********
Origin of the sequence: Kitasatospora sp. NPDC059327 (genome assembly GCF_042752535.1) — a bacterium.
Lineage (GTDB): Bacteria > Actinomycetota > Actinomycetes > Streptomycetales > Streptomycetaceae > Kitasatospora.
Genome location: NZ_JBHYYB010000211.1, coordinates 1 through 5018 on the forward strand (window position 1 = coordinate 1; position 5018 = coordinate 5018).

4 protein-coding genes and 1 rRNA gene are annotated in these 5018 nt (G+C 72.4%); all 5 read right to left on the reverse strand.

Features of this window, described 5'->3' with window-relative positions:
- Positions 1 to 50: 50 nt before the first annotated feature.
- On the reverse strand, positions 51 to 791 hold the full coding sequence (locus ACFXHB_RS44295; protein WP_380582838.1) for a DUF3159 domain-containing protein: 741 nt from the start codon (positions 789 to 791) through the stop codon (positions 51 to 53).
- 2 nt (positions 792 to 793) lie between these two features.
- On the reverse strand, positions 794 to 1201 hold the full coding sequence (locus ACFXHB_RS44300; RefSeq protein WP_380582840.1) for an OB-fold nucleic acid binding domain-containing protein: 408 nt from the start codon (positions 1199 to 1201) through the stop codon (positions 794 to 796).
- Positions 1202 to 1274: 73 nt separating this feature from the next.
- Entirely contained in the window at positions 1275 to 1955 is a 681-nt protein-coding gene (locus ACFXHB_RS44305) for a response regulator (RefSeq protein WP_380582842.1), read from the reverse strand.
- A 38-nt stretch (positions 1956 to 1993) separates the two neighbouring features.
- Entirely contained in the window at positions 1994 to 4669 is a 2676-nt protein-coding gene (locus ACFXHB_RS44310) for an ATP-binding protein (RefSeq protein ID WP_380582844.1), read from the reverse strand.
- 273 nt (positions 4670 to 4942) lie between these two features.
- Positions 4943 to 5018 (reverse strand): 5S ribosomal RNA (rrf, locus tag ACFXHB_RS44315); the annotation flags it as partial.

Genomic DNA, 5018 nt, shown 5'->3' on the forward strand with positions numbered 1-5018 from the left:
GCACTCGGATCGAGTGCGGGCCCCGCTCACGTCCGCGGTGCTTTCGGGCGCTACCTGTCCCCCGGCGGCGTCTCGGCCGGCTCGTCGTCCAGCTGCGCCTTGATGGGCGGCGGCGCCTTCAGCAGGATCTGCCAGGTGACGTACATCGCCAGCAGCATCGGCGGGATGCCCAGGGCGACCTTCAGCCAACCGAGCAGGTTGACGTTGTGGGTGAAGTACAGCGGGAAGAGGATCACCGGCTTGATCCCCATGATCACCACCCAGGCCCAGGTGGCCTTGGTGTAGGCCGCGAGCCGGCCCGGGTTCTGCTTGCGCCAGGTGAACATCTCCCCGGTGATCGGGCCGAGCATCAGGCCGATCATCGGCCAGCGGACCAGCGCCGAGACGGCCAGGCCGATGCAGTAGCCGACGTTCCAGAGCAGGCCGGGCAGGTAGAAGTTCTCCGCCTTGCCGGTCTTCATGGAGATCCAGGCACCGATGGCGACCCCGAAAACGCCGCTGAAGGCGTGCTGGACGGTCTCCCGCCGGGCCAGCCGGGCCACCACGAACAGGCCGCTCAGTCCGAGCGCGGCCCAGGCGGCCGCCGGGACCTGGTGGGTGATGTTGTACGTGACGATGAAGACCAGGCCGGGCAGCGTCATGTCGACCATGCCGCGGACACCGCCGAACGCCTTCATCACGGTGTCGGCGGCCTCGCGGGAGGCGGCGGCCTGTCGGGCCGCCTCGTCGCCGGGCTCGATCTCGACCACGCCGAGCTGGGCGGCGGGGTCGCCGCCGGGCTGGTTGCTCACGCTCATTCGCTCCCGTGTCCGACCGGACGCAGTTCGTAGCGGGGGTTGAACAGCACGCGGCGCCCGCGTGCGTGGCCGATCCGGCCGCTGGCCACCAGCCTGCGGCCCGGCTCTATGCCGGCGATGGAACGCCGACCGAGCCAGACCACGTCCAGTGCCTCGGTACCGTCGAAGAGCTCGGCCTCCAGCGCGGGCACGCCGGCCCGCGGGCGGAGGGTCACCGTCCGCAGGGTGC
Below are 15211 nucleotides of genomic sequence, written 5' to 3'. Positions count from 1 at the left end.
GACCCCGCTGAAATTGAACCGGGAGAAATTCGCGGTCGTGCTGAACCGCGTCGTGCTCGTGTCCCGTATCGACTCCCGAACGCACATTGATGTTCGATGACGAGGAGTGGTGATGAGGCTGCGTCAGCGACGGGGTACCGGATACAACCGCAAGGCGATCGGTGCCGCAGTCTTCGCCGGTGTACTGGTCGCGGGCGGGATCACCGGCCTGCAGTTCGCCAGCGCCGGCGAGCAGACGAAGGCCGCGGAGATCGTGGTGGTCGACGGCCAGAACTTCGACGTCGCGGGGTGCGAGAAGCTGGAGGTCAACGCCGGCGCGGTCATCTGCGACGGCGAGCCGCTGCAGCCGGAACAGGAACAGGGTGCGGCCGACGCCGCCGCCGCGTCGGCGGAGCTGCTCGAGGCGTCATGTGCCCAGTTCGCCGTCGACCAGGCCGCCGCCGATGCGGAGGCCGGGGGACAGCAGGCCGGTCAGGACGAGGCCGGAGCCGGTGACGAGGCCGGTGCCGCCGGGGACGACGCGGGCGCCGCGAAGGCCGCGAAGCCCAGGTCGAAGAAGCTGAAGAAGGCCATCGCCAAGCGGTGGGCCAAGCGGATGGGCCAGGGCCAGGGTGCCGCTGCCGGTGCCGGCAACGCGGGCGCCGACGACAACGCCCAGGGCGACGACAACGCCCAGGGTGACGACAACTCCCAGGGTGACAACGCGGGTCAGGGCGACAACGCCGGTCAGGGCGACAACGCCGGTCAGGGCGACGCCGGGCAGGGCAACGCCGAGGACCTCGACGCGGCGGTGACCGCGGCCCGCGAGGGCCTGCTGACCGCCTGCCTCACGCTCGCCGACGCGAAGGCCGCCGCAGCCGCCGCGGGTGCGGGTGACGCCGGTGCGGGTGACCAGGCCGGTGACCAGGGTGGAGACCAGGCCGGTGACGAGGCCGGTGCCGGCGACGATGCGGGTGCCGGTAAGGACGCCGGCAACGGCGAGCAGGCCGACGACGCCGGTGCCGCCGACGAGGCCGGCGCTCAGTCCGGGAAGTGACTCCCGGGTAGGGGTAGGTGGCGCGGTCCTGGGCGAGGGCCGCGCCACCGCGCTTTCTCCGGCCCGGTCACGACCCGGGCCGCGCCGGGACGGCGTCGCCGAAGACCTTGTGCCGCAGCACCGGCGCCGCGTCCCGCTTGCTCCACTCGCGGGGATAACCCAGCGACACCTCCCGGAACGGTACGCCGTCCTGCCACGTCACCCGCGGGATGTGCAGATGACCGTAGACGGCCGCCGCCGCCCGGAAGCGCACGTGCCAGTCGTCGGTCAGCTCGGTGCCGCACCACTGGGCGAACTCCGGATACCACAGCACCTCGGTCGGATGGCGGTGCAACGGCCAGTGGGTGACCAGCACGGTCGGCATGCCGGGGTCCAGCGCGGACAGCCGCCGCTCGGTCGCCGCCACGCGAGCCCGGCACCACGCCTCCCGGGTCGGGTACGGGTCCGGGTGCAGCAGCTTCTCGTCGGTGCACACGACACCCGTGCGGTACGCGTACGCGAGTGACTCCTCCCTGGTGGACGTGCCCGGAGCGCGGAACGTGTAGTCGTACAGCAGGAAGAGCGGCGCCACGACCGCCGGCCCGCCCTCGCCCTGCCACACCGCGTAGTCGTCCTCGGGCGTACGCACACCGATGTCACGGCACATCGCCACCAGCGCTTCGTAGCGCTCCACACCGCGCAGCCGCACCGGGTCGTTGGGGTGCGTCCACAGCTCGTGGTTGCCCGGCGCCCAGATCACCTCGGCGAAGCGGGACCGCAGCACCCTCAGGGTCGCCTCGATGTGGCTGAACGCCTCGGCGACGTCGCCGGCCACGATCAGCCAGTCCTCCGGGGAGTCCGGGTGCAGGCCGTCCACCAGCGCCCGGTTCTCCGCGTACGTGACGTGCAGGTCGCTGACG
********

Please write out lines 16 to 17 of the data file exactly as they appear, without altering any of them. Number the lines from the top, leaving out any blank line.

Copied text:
Genomic DNA, 5018 nt, shown 5'->3' on the forward strand with positions numbered 1-5018 from the left:
GCACTCGGATCGAGTGCGGGCCCCGCTCACGTCCGCGGTGCTTTCGGGCGCTACCTGTCCCCCGGCGGCGTCTCGGCCGGCTCGTCGTCCAGCTGCGCCTTGATGGGCGGCGGCGCCTTCAGCAGGATCTGCCAGGTGACGTACATCGCCAGCAGCATCGGCGGGATGCCCAGGGCGACCTTCAGCCAACCGAGCAGGTTGACGTTGTGGGTGAAGTACAGCGGGAAGAGGATCACCGGCTTGATCCCCATGATCACCACCCAGGCCCAGGTGGCCTTGGTGTAGGCCGCGAGCCGGCCCGGGTTCTGCTTGCGCCAGGTGAACATCTCCCCGGTGATCGGGCCGAGCATCAGGCCGATCATCGGCCAGCGGACCAGCGCCGAGACGGCCAGGCCGATGCAGTAGCCGACGTTCCAGAGCAGGCCGGGCAGGTAGAAGTTCTCCGCCTTGCCGGTCTTCATGGAGATCCAGGCACCGATGGCGACCCCGAAAACGCCGCTGAAGGCGTGCTGGACGGTCTCCCGCCGGGCCAGCCGGGCCACCACGAACAGGCCGCTCAGTCCGAGCGCGGCCCAGGCGGCCGCCGGGACCTGGTGGGTGATGTTGTACGTGACGATGAAGACCAGGCCGGGCAGCGTCATGTCGACCATGCCGCGGACACCGCCGAACGCCTTCATCACGGTGTCGGCGGCCTCGCGGGAGGCGGCGGCCTGTCGGGCCGCCTCGTCGCCGGGCTCGATCTCGACCACGCCGAGCTGGGCGGCGGGGTCGCCGCCGGGCTGGTTGCTCACGCTCATTCGCTCCCGTGTCCGACCGGACGCAGTTCGTAGCGGGGGTTGAACAGCACGCGGCGCCCGCGTGCGTGGCCGATCCGGCCGCTGGCCACCAGCCTGCGGCCCGGCTCTATGCCGGCGATGGAACGCCGACCGAGCCAGACCACGTCCAGTGCCTCGGTACCGTCGAAGAGCTCGGCCTCCAGCGCGGGCACGCCGGCCCGCGGGCGGAGGGTCACCGTCCGCAGGGTGC